One Thing At A Time

We have a million tasks we need to cram into our twenty-four hours. Many people have complained – if only I had more time! I have said this myself on many occasions. So what’s the solution? Multitasking of course. What is multitasking? Multitasking is defined as dealing with more than one thing at a time. In today’s fast-paced world, we pride ourselves on multitasking.

If you are one of those who pride themselves on multitasking, I am here to burst your bubble. It’s not all it’s cracked up to be. It turns out that our brains really aren’t doing two things at once. Instead our brains are just quickly shifting from one thing to another. One of my techie friends recently told me that computers don’t even do more than one thing at a time. Computers just do things amazingly fast. So if a computer cannot multitask, why do we think we can? What’s more is that research has found negative side effects associated with multitasking.

  • Multitasking can cut our productivity down by as much as 40%.
  • Multitasking diminishes our ability to tune out distractions.
  • Multitasking decreases our cognitive ability.
  • Multitasking actually slows us down.
  • Multitasking makes us lose time, not gain time.
  • Negative side effects of multitasking even occur later on when one is no longer multitasking.
  • Multitasking takes away our energy.
  • Multitasking weakens our memory.
  • Multitasking can lead to stress, depression, and anxiety.

(Information on multitasking was cited in articles on verywellmind.com and psychologytoday.com.)

I feel that sometimes multitasking is okay, if one task does not require brain power. For example, if you are folding laundry while watching television or if you are listening to music while working. Our brains don’t need to focus on the laundry or the music. But I do feel strongly about cutting back on multitasking in general, especially when the things we are doing requires our attention. We all know how dangerous it is to text when driving, for example.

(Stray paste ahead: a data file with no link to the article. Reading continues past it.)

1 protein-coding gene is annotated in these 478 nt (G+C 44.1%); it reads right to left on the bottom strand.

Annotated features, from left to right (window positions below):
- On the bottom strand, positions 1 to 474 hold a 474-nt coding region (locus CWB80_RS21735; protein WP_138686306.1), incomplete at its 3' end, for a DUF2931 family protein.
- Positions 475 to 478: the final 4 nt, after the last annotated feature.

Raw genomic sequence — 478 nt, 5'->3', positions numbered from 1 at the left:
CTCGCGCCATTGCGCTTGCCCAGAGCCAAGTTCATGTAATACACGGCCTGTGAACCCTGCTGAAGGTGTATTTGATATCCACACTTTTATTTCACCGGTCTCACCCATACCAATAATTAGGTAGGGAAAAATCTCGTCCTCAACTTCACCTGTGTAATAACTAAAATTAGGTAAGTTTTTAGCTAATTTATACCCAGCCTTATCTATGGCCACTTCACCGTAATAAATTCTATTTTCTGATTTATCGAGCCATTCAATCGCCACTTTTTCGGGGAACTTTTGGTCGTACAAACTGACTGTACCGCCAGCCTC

Why do I feel so strongly about cutting out multitasking? Well all the side effects above are a good start. Personally when I try to do too many things, I feel frustrated and fruitless. But there is more. This is similar to my recent post on eliminating distractions. I don’t want to miss the life that is right in front of me. I don’t want to miss out on things God might be trying to reveal to me. I don’t want to miss out on precious moments with my loved ones.

Perhaps you are familiar with the story of the sisters, Martha and Mary, found in Luke 10:38-42. On this particular occasion, Jesus was at their home. Martha was running around tending to preparations while Mary sat at Jesus’ feet. Martha complained about her sister not helping. “Martha, Martha,” the Lord answered, “you are worried and upset about many things, but few things are needed—or indeed only one. Mary has chosen what is better, and it will not be taken away from her” (v 41-42). How sad that Martha missed out on time with the Savior because she was distracted! It even says in verse 40 that “Martha was distracted.” When we have a gathering at our homes, we want to make sure everything is perfect. I have been there and I am sure many of you have too. While it is admirable to put our best hospitality foot forward, we should not allow it to take away from the fellowship.